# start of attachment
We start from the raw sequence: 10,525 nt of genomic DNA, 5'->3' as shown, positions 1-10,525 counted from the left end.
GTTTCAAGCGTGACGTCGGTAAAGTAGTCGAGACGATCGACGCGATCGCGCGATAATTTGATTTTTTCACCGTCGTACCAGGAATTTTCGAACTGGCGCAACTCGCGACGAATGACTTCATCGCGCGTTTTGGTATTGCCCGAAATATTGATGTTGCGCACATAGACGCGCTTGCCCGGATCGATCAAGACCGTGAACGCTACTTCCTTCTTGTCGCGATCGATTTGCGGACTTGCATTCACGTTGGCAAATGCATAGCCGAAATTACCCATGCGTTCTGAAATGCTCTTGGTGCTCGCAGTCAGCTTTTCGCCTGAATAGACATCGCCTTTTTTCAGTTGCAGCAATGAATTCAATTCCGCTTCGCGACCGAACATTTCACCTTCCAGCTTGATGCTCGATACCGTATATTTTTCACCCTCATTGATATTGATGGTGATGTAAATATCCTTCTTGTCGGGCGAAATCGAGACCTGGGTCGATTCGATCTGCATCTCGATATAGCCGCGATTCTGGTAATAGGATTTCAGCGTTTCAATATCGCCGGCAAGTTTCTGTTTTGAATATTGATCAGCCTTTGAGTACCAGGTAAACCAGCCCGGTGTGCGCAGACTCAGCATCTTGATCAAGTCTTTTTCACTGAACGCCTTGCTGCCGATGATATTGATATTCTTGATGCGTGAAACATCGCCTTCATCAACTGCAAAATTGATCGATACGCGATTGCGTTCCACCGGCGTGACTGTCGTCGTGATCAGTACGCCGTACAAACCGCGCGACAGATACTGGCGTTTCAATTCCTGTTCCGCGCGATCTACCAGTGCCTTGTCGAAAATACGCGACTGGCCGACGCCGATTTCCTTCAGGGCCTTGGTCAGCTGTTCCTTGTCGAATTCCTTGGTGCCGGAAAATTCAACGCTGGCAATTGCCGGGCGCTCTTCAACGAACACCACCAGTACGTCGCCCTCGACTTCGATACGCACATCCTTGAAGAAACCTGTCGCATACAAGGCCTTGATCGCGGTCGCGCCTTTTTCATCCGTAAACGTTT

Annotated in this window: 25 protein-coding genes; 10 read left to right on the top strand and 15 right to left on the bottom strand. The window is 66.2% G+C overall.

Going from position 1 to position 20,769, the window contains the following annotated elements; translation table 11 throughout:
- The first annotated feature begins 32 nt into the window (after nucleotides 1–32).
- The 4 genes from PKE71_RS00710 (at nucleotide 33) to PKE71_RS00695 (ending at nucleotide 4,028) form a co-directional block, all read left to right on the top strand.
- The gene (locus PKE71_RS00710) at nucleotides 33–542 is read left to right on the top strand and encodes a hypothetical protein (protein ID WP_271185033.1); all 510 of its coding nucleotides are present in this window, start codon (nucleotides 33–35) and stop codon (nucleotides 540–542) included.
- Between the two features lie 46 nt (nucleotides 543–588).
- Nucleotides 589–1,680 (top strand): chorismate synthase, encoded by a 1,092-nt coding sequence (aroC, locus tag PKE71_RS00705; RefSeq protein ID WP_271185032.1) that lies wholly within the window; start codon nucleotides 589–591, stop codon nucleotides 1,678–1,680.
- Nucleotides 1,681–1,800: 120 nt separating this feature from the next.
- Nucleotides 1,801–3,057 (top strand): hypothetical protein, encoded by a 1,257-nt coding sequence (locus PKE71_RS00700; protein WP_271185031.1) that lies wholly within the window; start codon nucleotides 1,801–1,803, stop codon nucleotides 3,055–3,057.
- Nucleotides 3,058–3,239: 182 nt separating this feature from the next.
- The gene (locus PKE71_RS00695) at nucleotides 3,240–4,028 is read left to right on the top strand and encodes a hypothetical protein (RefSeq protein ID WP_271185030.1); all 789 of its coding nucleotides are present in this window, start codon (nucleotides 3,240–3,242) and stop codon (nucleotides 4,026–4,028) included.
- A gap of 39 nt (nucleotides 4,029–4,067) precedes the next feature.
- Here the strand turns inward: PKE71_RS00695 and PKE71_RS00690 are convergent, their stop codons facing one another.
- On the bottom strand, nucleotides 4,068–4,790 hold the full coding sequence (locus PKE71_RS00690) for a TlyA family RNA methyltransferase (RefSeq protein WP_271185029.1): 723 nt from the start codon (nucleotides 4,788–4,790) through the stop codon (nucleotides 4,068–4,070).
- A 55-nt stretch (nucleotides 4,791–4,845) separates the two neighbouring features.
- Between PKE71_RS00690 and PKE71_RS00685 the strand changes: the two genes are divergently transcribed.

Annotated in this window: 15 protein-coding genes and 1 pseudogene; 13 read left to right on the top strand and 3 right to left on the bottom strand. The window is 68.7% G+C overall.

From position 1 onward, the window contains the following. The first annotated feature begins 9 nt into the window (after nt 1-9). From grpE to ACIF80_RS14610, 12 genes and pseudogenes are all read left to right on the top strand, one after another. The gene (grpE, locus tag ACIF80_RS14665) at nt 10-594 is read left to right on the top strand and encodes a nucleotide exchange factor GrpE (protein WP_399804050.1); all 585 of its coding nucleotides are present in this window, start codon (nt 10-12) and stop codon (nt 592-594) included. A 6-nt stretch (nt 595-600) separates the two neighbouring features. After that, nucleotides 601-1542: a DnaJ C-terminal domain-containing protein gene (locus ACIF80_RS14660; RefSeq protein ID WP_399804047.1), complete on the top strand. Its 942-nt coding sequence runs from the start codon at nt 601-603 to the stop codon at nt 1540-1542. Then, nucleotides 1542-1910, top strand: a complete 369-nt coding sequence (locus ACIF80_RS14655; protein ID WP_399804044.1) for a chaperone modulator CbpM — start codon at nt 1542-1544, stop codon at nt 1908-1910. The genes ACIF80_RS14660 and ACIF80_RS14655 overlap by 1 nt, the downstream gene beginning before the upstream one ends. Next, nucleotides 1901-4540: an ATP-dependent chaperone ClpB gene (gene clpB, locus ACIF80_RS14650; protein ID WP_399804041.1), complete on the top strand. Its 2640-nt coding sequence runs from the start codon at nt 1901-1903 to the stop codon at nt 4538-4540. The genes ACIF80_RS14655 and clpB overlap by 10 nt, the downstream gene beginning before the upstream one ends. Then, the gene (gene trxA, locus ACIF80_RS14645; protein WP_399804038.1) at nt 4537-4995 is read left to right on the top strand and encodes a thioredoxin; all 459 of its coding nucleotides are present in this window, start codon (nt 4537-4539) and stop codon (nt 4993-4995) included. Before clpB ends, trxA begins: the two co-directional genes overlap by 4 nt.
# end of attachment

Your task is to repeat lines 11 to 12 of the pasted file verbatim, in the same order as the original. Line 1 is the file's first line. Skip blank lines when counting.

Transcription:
- Nucleotides 1,801–3,057 (top strand): hypothetical protein, encoded by a 1,257-nt coding sequence (locus PKE71_RS00700; protein WP_271185031.1) that lies wholly within the window; start codon nucleotides 1,801–1,803, stop codon nucleotides 3,055–3,057.
- Nucleotides 3,058–3,239: 182 nt separating this feature from the next.